Getting congestion pricing right on Westpark and elsewhere
Catching up on my Chronicles from last week, it looks like Westpark tolls were a top story: first
the proposed rush hour increases (doubling the tolls), then the blowback
, then the giving-in to public pressure to rescind the proposal
. Obviously an unfortunate situation, given that congestion pricing is definitely the wave of the future. Here are some ways I think it could be done better, with more public acceptance:
- Real-time pricing: like some of the roads in CA, don't set a fixed pricing schedule, but adjust prices in real-time to reflect supply and demand. People will quickly learn which times of day fit their budget.
- Integrate it from the beginning in all new toll road and managed lane projects. People need to know what "the deal" is before they choose to buy a house way out that road. They feel justifiably upset when they base their decisions on one price which suddenly changes on them a year or two later.
- If real-time is not an option, raise scheduled prices in smaller increments and in narrower time windows: obviously an immediate jump to double the toll was too much all at once. A series of smaller increases as needed would have been more palatable. And six hours a day was way too broad. Start with a small increase in a narrower time slot, and expand every 6 months or so as long as it's needed. Give people time to make adjustments, like work schedule changes, transit, or carpooling.
- Offer bargains just before and after rush hours: I actually learned this from an old proposal Art Storey made for Beltway 8 a couple years back: make the price just before or after rush hours actually cheaper than the rest of the day. This gives a strong incentive to people who have the flexibility to move their trip just a little earlier or later. I think his proposal was $1 most of the day, $2 at rush hours, and $0.50 the hour before and after rush hours. This also helps diffuse public opposition, because you're offering them a discount option in addition to the increase.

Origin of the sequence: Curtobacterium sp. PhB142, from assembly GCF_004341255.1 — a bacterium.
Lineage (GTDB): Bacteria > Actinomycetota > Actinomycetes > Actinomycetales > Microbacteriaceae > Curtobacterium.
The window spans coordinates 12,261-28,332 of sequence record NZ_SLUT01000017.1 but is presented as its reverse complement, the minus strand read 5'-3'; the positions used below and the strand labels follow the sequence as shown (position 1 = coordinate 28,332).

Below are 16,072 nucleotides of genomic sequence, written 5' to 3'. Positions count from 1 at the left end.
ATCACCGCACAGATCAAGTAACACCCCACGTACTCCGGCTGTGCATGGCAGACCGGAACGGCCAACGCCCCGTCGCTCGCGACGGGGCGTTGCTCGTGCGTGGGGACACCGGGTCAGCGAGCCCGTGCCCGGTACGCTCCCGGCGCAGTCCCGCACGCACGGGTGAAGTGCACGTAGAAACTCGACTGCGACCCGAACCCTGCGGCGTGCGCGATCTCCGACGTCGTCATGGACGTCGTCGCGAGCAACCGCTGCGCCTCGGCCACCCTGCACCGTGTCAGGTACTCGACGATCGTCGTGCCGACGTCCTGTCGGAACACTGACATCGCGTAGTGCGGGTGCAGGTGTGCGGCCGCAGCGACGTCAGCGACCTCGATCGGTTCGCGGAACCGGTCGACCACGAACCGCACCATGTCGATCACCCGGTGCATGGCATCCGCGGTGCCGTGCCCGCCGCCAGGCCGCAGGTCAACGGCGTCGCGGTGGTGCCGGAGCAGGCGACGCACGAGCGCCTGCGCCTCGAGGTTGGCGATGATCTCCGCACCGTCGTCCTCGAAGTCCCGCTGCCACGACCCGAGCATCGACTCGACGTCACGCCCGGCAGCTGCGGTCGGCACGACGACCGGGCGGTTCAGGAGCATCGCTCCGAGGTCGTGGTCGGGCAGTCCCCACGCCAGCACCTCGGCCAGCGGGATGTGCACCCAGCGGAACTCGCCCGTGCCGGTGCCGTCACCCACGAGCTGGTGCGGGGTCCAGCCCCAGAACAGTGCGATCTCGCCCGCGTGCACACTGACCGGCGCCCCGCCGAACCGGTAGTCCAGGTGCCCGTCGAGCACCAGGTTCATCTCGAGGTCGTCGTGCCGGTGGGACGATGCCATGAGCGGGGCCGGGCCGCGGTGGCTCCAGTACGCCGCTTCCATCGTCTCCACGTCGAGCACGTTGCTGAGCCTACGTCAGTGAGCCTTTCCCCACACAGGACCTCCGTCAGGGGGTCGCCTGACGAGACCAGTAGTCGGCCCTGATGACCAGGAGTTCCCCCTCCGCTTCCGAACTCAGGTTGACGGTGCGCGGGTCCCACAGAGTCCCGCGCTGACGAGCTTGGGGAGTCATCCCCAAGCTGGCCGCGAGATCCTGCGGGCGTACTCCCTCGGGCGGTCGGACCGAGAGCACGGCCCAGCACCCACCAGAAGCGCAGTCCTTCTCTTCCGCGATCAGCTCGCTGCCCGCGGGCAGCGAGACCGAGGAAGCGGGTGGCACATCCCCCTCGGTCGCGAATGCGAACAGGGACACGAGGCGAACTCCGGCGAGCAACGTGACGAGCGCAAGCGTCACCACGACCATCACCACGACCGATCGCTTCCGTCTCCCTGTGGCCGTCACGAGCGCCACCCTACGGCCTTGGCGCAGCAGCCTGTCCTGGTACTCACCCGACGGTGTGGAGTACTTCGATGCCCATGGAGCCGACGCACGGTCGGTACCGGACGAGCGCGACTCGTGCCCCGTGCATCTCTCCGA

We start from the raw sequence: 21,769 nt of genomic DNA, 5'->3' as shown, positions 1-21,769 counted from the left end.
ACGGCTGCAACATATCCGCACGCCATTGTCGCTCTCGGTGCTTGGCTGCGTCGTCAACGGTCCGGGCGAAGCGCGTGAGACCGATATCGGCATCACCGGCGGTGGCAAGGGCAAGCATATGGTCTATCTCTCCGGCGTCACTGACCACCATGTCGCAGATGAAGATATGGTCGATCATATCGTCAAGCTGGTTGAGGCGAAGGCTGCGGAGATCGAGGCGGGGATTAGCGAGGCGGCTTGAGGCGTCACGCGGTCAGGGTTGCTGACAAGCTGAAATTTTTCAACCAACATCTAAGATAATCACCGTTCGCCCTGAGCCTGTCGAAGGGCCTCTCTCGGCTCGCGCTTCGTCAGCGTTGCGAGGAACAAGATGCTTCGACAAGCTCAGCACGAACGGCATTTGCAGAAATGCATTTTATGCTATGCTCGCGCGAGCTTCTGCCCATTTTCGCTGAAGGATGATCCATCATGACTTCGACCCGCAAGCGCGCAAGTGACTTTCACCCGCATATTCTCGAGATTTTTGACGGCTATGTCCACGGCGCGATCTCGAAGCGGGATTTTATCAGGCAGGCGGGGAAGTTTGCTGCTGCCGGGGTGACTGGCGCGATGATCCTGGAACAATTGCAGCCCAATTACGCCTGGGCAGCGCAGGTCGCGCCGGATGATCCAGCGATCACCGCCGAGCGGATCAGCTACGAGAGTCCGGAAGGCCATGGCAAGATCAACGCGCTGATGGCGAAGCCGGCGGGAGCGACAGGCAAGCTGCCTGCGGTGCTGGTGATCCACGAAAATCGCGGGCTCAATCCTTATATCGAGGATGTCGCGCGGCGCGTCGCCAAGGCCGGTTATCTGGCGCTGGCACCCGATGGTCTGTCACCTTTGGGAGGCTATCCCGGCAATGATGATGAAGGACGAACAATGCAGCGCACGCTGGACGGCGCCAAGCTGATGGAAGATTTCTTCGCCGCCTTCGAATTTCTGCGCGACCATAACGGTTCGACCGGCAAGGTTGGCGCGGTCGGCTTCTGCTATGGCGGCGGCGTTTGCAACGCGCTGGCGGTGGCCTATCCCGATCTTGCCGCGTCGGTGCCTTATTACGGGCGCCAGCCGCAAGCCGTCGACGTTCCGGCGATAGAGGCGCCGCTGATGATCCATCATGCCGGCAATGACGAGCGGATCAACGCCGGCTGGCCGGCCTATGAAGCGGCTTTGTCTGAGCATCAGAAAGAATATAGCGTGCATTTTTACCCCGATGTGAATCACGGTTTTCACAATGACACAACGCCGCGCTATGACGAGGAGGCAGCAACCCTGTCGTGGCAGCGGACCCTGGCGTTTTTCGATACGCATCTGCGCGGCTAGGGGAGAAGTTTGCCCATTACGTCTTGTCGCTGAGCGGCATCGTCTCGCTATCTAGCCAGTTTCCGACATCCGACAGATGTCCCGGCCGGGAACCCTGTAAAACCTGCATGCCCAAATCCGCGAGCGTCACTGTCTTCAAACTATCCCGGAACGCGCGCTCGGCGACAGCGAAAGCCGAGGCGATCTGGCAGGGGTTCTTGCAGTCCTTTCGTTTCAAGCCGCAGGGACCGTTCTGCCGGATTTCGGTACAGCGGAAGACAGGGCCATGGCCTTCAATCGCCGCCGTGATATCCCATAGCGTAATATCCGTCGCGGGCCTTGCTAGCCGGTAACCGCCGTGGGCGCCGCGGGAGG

- Better marketing: the average citizen doesn't understand the congestion pricing. The proposal I've been promoting for a while now is MaX Lanes, short for Managed eXpress Lanes - which "move the maximum number of people at maximum speed." Who can argue against optimizing our capacity like that?
- Put the additional revenue in an expansion fund specifically for that road: people need to know that these extra charges are going to ultimately go to what they really want, which is more capacity on their specific commute. In the case of Westpark, it could go towards acquiring the additional RoW from Metro for expansion while offering them virtual express bus lanes (i.e. reserved capacity for their commuter buses).
Let's hope this incident doesn't permanently deter HCTRA and the county commissioners from much needed congestion pricing, which not only alleviates congestion, moves more people, and encourages employers to offer more flexible schedules and telework, but also gives people better pricing signals about the true costs of buying a house far out vs. close in.
Labels: mobility strategies, toll roads